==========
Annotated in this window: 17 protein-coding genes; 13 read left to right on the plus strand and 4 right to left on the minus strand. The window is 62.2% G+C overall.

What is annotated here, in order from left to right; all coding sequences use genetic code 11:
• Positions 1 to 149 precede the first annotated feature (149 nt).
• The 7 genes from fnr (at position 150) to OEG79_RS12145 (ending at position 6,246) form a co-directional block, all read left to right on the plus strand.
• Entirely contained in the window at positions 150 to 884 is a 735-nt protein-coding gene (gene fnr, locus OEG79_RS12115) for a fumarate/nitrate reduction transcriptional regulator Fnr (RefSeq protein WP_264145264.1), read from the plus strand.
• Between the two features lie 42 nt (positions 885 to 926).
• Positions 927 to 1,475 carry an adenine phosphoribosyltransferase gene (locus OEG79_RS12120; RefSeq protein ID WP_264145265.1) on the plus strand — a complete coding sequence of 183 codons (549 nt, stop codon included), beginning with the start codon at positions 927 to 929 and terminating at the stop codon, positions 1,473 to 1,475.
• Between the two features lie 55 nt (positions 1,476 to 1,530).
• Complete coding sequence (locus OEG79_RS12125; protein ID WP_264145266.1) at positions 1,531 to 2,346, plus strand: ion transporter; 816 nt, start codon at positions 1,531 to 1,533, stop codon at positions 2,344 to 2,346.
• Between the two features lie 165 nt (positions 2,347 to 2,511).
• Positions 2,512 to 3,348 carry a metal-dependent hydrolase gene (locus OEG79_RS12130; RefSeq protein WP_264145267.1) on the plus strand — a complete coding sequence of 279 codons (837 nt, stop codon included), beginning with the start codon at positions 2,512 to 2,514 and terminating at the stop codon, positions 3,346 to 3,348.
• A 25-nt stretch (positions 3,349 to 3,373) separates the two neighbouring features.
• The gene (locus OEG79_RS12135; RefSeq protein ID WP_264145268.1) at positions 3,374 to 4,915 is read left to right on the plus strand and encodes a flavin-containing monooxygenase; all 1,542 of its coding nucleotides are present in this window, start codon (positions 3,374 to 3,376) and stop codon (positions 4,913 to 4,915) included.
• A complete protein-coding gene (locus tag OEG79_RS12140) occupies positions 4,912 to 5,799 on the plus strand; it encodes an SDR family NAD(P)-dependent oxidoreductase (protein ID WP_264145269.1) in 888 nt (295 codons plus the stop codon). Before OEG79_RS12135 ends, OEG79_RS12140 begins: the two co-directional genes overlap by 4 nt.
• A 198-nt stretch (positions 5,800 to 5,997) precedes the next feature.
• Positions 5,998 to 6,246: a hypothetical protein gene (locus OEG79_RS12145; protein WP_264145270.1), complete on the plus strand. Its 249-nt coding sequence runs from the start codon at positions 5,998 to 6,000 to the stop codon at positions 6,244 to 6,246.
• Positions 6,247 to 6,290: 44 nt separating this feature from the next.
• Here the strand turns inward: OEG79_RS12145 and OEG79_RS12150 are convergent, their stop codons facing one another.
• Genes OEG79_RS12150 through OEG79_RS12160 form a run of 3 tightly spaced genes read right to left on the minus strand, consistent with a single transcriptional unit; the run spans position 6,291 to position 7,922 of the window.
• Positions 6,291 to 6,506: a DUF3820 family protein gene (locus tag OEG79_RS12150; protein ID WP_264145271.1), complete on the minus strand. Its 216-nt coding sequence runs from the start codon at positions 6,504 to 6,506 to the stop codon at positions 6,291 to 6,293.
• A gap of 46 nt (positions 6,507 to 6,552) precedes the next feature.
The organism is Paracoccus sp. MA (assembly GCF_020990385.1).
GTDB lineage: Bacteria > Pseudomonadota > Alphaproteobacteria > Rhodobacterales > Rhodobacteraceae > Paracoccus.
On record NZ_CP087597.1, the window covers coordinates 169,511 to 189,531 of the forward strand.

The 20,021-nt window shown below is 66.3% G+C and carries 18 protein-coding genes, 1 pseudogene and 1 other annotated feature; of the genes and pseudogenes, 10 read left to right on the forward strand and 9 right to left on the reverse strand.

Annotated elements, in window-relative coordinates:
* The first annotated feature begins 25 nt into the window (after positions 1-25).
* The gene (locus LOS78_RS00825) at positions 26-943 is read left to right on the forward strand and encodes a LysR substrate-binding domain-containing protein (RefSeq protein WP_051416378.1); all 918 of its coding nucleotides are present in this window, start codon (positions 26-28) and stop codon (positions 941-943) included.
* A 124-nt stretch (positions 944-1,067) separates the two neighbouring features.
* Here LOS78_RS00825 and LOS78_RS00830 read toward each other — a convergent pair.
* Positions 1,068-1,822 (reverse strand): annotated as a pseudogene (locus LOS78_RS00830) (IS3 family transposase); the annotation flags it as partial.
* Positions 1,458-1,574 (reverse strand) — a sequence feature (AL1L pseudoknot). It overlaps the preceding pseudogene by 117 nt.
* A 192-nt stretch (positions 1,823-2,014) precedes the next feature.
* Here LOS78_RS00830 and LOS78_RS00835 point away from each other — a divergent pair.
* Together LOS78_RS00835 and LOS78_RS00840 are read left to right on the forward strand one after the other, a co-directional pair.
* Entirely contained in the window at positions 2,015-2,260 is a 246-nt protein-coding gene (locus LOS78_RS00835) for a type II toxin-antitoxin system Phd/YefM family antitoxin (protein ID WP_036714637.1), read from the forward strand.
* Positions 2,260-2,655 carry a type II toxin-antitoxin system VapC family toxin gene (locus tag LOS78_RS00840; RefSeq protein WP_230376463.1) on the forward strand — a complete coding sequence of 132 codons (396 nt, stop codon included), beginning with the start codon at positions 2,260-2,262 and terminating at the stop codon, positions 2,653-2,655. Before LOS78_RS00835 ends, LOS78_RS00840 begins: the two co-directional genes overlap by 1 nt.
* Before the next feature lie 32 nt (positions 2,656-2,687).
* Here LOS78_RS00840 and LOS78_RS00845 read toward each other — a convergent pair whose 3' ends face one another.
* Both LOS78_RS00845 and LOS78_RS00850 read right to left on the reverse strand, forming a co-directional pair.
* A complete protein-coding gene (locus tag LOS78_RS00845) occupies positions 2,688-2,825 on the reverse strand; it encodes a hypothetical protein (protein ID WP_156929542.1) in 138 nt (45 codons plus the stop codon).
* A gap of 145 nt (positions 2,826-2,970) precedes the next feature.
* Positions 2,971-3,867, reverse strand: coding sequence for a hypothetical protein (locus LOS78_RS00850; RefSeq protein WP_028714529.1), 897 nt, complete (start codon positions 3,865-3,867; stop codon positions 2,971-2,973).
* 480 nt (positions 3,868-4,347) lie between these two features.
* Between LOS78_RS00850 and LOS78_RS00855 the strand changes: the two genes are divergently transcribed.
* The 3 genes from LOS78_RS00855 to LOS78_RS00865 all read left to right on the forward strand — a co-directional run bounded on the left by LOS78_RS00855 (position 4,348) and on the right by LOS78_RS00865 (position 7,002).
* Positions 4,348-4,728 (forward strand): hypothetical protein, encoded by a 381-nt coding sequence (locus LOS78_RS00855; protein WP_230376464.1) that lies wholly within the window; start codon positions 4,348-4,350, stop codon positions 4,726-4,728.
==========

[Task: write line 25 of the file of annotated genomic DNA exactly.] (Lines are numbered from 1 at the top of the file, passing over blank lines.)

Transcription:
The 20,021-nt window shown below is 66.3% G+C and carries 18 protein-coding genes, 1 pseudogene and 1 other annotated feature; of the genes and pseudogenes, 10 read left to right on the forward strand and 9 right to left on the reverse strand.